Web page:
Couple celebrates 63 years
When Celestine Riley and Prince "Tut" Marsh played together as small children, one of Celestine's favorite games was playing "grown-ups" in their makeshift playhouse.
"I was the wife' and Tut was my husband'," the senior citizen says with a positively girlish grin.
"Of course, I didn't realize it was going to be the REAL thing."
On February 6, 1938, 14-year-old Celestine and 17-year-old Tut made it official when Justice of the Peace Charlie Morgan married them.
The couple, life-long residents of rural eastern Butler County, quietly celebrated their 63rd wedding anniversary last week.
Celestine Marsh, though a woman of small stature, is well known for her giant-sized heart.
She is familiar to many Greenville citizens through her more than 20 years of service as a cook and housekeeper for Mrs. Glenn Stanley in the big white-columned antebellum house on Commerce St.
Marsh gifted the Stanley household with her outstanding cooking skills (it's rumored she makes the tastiest cheese straws in Butler County.)
Those culinary abilities were honed at an early age.
"We had a big family . . . everybody would head out early to work in the fields.
Somebody had to feed all those hungry folks," she explains.
So the diminutive eight-year-old Marsh would climb atop a sturdy bucket and prepare a meal on the stovetop.
"I have to say God taught me how to cook over the years," smiles Marsh, whose skill also came in handy feeding the couple's five children-Jesse, Marie, Rufus, Gracie Bee, and Earley-and many, many friends and acquaintances.
More than a few party, wedding and anniversary celebrants have enjoyed her God-given talent over the years.
Tut Marsh, whose lean, straight-postured frame belies his 80 years, has helped feed more than a few hungry folks in his time, too.
An avid gardener, he tills and tends his plot throughout the year.
Turnips, tomatoes, sweet potatoes and many more fresh vegetables have been planted, harvested and shared with family, friends and neighbors by this gentleman.
Whether he's piloting a tractor, driving nails or employing a pair of hedge clippers, Tut Marsh is one hard working 80-year-old.
Keep in mind, he does it all with the use of one arm.
"I lost my [left] arm in a saw mill accident when I was 17.
It was cut off one Monday.
Next Monday, I was back at the mill," he recalls.
Marsh's strong work ethic is noted throughout the community. "Tut works harder and gets more done than a lot of younger, healthier folks do with two good arms," says long-time family friend and neighbor, Ova Killough.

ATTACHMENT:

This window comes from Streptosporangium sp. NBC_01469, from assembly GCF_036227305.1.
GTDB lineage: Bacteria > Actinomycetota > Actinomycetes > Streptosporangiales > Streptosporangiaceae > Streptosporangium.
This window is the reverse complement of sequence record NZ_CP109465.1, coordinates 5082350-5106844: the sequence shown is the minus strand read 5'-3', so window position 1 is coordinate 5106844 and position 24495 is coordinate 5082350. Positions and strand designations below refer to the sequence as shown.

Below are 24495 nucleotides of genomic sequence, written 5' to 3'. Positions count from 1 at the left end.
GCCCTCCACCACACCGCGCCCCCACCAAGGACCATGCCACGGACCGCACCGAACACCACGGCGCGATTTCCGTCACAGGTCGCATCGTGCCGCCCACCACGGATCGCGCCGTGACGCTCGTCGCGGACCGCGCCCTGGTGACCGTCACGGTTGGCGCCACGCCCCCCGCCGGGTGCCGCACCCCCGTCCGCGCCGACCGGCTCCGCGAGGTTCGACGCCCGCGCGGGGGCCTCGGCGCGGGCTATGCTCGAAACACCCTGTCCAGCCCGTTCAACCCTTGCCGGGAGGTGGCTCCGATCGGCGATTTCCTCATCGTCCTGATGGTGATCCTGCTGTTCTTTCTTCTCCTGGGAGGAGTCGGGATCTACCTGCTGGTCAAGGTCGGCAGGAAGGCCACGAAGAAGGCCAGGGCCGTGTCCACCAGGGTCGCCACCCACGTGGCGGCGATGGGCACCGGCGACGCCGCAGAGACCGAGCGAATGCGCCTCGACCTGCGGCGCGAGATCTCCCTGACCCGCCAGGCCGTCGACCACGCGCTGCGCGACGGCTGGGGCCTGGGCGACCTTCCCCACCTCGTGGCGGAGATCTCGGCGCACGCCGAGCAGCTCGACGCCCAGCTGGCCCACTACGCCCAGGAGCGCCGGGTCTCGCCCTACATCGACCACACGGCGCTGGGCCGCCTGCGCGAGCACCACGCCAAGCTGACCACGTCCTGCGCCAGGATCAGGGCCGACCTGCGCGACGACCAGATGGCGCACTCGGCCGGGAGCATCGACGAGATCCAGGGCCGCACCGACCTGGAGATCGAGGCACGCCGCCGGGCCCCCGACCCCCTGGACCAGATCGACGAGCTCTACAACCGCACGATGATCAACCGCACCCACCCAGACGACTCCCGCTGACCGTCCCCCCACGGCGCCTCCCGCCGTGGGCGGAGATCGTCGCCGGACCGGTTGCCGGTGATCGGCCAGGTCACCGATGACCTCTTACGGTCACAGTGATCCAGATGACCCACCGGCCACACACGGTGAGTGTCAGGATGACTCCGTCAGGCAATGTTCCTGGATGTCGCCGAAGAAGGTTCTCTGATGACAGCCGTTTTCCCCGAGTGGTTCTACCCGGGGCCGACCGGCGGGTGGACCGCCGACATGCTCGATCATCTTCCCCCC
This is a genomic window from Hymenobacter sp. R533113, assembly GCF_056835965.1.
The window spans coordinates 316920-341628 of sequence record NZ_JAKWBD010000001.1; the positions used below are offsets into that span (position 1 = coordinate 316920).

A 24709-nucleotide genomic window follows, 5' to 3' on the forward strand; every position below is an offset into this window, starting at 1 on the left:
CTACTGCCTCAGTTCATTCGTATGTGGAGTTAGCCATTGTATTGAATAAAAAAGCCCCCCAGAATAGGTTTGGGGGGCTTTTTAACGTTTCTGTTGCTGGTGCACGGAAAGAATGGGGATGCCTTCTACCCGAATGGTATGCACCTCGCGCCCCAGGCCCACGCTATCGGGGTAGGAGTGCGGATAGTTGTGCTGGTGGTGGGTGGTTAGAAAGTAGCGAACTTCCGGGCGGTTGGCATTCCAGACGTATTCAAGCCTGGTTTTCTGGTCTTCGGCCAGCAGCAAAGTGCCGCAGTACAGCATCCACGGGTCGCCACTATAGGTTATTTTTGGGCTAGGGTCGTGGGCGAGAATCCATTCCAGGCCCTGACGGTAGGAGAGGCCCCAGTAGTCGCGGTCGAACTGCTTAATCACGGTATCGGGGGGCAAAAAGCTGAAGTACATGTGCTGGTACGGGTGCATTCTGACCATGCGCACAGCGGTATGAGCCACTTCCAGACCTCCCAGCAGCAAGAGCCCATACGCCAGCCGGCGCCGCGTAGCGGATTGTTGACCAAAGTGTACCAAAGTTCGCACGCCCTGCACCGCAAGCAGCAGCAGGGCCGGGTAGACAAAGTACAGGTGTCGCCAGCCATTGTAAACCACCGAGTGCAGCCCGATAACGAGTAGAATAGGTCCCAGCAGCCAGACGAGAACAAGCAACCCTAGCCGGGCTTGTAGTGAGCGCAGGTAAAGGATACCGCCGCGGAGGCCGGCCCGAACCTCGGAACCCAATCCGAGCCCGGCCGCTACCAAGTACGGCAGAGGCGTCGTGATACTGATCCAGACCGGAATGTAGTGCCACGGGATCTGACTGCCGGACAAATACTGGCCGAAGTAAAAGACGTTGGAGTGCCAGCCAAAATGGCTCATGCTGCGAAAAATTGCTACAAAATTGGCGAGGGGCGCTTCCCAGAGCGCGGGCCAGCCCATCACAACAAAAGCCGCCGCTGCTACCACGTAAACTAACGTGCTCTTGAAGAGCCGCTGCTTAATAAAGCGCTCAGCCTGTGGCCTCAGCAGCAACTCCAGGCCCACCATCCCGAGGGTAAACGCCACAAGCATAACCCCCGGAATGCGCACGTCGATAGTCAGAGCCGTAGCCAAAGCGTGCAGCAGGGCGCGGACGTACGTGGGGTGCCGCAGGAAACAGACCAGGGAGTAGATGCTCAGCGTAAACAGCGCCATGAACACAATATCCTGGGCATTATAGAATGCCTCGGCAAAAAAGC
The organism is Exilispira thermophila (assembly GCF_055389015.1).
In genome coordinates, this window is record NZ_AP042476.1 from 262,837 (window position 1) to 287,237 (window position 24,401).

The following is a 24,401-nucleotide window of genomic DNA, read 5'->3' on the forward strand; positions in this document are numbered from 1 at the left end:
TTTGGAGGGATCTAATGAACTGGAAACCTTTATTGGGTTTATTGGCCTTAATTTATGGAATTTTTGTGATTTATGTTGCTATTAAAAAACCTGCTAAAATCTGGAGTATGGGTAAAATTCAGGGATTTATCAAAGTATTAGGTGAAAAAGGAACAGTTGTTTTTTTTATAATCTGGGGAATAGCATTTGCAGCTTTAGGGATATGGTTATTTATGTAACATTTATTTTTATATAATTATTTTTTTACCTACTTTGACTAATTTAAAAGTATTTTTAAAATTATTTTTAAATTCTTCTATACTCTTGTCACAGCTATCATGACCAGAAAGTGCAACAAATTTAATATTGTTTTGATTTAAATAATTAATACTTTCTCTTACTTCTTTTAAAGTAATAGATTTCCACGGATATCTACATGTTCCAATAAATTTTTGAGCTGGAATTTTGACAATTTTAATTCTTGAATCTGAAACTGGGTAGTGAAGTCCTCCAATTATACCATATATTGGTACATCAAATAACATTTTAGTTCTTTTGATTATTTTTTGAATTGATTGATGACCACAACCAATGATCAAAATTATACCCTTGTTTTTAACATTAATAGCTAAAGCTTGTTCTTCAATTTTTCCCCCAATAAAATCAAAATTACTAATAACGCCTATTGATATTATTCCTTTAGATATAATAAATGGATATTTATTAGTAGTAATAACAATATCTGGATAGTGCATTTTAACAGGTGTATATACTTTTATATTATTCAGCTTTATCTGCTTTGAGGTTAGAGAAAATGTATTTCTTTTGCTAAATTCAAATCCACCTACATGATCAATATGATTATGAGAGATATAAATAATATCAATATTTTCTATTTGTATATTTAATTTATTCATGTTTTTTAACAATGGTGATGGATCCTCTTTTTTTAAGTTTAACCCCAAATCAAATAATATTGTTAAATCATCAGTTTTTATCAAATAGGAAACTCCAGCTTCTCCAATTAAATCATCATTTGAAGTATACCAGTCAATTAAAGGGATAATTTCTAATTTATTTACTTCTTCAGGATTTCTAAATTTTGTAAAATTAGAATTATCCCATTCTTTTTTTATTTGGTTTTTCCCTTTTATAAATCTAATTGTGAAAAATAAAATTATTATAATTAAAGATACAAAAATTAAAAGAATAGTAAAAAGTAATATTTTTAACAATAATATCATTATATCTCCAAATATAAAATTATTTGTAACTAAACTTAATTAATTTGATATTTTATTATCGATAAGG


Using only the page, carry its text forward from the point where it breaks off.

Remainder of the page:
Both the Marshes have served the community through their 21-year involvement in the Butler County Foster Parent's Association, from which they've received many citations.
The couple has two foster daughters, Cassandra and Renee Gulley.
The Marsh's large extended family includes 40 grandchildren, 94 great-grandchildren and 29 great-great grandchildren of their own. (Mr. Marsh has a daughter and several grandchildren from a previous relationship.)
Celestine Marsh has served the spiritual needs of area residents for many years.
An ordained minister since 1976, she doesn't have far to travel to her church, since the lovingly cared-for cement block building is right next door to the couple's shady mobile home.
The lady minister has long been known as a dynamic "prayer warrior" who, according to neighbors, will leave a person in need "well and truly prayed for".
As well as being spiritual "fishers of men", the Marshes loved to spend time along local creek banks with a cane pole, hoping to catch the "big one".
"Oh, yes ma'am-we sure loved to go fishing in our time," they both chuckle.
In recent years, health problems have taken a certain toll on this always-active couple.
Celestine Marsh's wistful words will surely strike a chord with other seniors:
"I'm just not able to do like I used to . . . and that really hurts when I can't be with people and help and serve them like I want to."
Be assured this team isn't giving up.
Tut Marsh is busily preparing a big spring garden.
She knows there is always another soul out there, standing in the need of prayer-and a plate of crispy fried chicken, peas and cornbread.